Healing the World

I was having a good morning. I took care of my animals, and did some heavy-duty trimming. Then I harvested some herbs and sat for a bit in the sun, humming bits of the hymn, “This Is a Day of New Beginnings…”

Lemon verbena on the left, French and Silver Thyme on the right.

Then I saw the headlines.

I don’t watch news at night. I sleep badly enough, thank you. So I had been in blissful unawareness of the carnage in Las Vegas. At first, all I could do was cry, crushed by the all-too-familiar sense of utter helplessness. What can we possibly do to stop this, or even to help those directly affected? How was I even supposed to go about my own day, now? How could I settle down to write nice little curriculum for children, teaching them about stewardship–that we and all things belong to God, and we will be happy if we take care of all God’s stuff (including people) God’s way–as if, since it didn’t happen to me, it didn’t matter?

Fortunately, Yom Kippur and all its blessings are right behind me. And on that day, two days ago, I read that our hurtful acts literally damage the fabric of the universe, and our loving acts can heal that fabric. I believe that’s true. Before Yom Kippur, the tradition is to ask forgiveness of every person you’ve wronged. But it’s clear that we will never remember everything. So we are encouraged to do some good work for someone–to help to heal the universe we hurt, even though it may not touch the same bruised spot.

So I thought, what if each one of us tried to bless as many people as we could today and in the coming days? It could never make up for the ones who are lost, each a unique child of the Holy (and not really lost, either, but it sure feels like it to their families!) It won’t likely touch the same bruises or close the same wounds. But it will offer healing.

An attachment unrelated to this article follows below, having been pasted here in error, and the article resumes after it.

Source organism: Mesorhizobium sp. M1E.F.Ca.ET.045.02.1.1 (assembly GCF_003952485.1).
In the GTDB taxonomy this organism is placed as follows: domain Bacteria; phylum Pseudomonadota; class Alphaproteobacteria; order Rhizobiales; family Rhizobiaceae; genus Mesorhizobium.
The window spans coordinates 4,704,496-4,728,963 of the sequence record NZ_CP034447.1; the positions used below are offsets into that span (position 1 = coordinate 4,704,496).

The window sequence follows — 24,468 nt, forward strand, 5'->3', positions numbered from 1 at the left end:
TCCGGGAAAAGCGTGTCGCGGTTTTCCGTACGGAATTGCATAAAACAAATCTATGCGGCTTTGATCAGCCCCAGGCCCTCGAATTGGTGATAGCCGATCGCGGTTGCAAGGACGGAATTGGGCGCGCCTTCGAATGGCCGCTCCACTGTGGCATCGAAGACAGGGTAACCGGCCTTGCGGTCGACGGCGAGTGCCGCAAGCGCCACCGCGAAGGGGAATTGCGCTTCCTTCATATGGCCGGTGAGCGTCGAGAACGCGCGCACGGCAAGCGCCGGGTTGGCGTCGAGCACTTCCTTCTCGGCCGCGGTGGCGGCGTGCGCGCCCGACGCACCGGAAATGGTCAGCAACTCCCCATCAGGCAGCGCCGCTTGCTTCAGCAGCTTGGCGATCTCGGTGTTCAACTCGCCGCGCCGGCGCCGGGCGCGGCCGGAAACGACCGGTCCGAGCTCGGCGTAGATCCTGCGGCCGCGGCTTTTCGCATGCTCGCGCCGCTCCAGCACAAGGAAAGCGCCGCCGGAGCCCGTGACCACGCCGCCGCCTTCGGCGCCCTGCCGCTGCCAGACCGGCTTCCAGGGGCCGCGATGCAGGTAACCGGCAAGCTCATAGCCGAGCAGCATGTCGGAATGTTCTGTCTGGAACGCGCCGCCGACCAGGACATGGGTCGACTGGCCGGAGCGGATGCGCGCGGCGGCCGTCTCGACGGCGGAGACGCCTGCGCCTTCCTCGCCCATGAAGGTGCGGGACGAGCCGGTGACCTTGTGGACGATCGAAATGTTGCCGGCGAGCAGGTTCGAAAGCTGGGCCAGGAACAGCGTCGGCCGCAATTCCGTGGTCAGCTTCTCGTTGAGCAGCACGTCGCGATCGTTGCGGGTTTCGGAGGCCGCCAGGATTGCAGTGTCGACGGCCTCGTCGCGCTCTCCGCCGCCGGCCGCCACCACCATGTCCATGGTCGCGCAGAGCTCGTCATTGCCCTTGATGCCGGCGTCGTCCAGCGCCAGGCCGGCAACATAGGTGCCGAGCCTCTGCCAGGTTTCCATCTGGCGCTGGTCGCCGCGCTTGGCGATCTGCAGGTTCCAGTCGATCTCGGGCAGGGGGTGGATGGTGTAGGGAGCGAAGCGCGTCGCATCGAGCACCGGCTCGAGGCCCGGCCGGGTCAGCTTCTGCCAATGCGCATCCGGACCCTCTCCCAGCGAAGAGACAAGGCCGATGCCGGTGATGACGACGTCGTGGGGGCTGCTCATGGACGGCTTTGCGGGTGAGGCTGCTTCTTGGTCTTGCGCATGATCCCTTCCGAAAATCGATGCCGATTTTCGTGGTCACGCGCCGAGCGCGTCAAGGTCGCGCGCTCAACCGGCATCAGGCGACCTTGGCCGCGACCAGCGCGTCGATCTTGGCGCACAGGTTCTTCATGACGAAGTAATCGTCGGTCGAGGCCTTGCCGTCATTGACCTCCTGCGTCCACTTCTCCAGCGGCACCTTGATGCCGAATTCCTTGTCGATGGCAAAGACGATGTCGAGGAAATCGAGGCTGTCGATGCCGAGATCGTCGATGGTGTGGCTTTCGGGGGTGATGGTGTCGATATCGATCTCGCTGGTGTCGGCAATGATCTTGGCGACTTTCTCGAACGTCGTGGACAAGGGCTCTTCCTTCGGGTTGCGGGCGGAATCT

I even thought, what if we could each bless 50 people for the (current) number who have died? Or better yet, 110–for every one they kill, let’s love two! Is that even realistic? And it dawned on me–my stewardship curriculum might touch hundreds or even thousands of children. Among other things, it will teach that we are to steward each other, too. Maybe some of us come in contact with 100 or even more people over the course of the day. Maybe if we all pour out as much love as we can on as many people as we can, some healing will occur.

And..if you know anyone you even think might possibly be lonely or angry or isolated or frustrated…this would be a good day to reach out to that person and pour on some love.

It feels small. It feels silly to think one person’s love could make a dent in the tsunami of violence we seem to be drowning in. But it’s all I can think of. And it might do far more than we could ask or imagine.

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